What Keyshot Does That Showcase Doesn’t
- Publish to GrabCAD
- MAC Support & Plug-Ins
- KeyshotVR (Optional)
Key Shot User Interface
Publish to GrabCAD: You can upload your rendering to GrabCAD similar to what Autodesk users publish to the 360 site, however GrabCAD is a popular site for CAD users. MAC Support & Plug-Ins: Keyshot supports both PC and MAC and on PC it has Plug-ins for various CAD packages.
KeyshotVR: Optionally you can buy KeyshotVR and save your rendering as a 3D model (like a DWF file) that you can embed in a website.
- Visual Styles
- User Interface
Animations: I found showcase had the capability to create behaviours and triggers which you can then animate into a movie. You can also do cross sections and show the animated movement inside the model. There is also an Augmented Reality Plug-In for Showcase. In Keyshot, I only found the Animation Wizard to be able to do the basics; Turntable,Translation, Rotation, etc.
Visual Styles: Keyshot allows two settings, Performance Mode and Ray Tracing, where as Showcase has Raytracing, Toon, Ambient Shadows, Real Shadows, Both Shadows, Abstract and Diagnostic. It also has a feature where you can import a Autodesk Simulation Study and blend the RGB Simulation colours in a scene. If that doesn’t make any sense, watch this YouTube Video here.
User Interface: This sometimes comes down to personal preference, background and experience. Showcase to me has a better UI, that is more graphical and intuitive (text pops up to tell you what to do or what a shortcut key is), a viewport, more settings to modify your visualisation and more options for lighting, mapping and more output formats.
Showcase also supports AutoCAD MEP, AutoCAD views as Shots and Revit. It could be my lack of experience in Keyshot, but I couldn’t select a face and change the appearance (texture/material), it would change the whole part, so if I had a cube in Showcase, all 6 faces would have a different appearance, in Keyshot the appearance would be applied to the cube.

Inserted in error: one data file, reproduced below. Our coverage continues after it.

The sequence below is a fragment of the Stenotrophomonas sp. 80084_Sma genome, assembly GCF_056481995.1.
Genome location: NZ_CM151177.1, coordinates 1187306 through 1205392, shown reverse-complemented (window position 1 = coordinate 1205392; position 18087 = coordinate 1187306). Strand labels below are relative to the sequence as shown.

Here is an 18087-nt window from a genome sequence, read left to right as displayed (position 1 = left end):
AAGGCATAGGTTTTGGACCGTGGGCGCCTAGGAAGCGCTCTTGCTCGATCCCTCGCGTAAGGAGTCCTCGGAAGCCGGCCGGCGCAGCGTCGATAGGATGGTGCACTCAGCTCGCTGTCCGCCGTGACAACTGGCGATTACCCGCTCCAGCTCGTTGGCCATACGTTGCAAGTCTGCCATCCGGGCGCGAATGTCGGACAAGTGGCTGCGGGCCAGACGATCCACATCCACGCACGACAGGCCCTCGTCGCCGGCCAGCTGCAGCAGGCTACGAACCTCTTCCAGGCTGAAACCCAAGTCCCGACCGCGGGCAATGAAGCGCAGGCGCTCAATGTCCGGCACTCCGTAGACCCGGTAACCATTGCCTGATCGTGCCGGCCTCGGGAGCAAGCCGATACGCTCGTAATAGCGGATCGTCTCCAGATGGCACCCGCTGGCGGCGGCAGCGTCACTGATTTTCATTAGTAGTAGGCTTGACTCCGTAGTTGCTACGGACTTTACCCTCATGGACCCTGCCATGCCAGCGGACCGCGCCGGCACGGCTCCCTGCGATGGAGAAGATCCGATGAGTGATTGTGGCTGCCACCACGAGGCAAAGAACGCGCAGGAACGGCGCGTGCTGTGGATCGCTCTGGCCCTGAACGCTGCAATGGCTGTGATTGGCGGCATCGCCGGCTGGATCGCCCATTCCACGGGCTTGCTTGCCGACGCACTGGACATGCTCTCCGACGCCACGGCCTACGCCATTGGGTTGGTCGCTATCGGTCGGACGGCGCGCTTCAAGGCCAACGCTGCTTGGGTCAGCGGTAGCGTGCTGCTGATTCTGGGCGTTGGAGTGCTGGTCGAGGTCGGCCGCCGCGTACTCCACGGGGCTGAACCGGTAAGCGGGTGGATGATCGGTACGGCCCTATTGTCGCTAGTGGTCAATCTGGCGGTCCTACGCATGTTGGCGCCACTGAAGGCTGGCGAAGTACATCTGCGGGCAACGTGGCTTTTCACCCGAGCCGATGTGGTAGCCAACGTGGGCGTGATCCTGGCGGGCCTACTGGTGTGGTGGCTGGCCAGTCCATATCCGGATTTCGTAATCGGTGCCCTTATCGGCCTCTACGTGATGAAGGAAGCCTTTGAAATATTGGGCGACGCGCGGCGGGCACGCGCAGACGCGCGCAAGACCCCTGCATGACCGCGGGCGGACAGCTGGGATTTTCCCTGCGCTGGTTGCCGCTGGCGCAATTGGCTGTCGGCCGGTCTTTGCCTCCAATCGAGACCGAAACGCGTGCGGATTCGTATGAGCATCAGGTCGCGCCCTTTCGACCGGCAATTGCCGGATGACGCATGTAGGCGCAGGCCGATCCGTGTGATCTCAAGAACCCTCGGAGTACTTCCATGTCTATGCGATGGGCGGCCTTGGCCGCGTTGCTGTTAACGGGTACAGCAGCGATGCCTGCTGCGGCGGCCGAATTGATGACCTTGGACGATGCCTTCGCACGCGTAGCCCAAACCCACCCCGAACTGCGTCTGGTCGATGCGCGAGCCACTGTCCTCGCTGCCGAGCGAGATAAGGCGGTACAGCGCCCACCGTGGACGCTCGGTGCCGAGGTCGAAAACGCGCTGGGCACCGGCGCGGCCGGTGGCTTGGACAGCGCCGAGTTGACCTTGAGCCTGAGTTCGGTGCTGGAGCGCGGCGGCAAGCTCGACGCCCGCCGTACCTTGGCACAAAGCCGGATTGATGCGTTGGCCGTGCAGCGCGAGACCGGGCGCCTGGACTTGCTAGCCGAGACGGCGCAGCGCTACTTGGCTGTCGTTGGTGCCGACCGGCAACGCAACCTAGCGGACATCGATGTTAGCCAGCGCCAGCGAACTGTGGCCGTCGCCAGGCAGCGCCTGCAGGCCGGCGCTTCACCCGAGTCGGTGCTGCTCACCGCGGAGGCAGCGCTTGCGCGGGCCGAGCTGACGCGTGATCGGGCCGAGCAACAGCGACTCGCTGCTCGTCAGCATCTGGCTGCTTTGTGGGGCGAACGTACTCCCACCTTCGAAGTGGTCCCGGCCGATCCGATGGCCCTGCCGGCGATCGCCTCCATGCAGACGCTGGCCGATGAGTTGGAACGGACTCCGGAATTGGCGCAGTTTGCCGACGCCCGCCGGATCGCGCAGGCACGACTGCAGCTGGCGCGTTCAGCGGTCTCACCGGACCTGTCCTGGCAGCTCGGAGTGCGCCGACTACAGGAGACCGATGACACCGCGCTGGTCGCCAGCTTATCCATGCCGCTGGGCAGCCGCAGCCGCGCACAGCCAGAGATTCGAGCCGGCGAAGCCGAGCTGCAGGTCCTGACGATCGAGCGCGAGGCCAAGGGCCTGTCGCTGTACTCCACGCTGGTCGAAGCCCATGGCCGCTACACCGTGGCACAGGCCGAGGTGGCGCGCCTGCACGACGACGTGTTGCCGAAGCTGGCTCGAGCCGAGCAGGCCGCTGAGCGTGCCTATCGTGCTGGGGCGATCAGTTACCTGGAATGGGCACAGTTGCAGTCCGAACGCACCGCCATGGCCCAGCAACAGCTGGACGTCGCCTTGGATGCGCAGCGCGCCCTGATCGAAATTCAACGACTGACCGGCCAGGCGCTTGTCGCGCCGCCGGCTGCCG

Performance: My laptop fan started humming when I opened Keyshot and I noticed a performance hit. It looks like it runs Ray Tracing in a low level mode though to make things run quicker.
Having said that Showcase slows my computer down too as soon as Ray Tracing is enabled, that humming noise comes back! If you noticed the Showcase images above have captions saying (No Ray Tracing), that’s because I have a laptop with an integrated graphics card and turning on Ray Tracing bogs it down. However, a user can fully customise the Ray Tracing quality settings and the render level they need it to be at.
Here’s a look at the Showcase UI with Ray Tracing enabled on medium settings at a render level of 6, with Ambient Shadows. At this level of quality, it’s still abit grainy:
I wrote this blog before I downloaded Keyshot, not knowing what to expect. If you look at both websites, you’d think they were the similar beasts, which they are to a certain extent.
It seems Showcase had a reason to be worth $40k back in the old days. There’s some key advantages in using Showcase over Keyshot. I don’t think it’s up there with VRED (PI-VR) or other High-End Visualisation Software but it gives any other renderer a good run for it’s money.
I wish I had more to say about how great Keyshot is. In the Aussie market, it’s got a good following, but I’m sorry Keyshot fans, Showcase make it look ordinary and makes me appreciate having Showcase that much more.
Autodesk will be releasing Showcase 360 which will be a cloud based renderer, negating the requirement to run high-end hardware or chew up resources, so I can run Ray Tracing at High Quality! I don’t know if it will have all the features of the local machine version, but stay tuned, the Beta is coming soon. If my guess is correct, they’ll incorporate Fusion 360 with Showcase 360.
If you’re an experienced Keyshot user and I’ve missed something that Keyshot does, please provide commentary so I can correct it.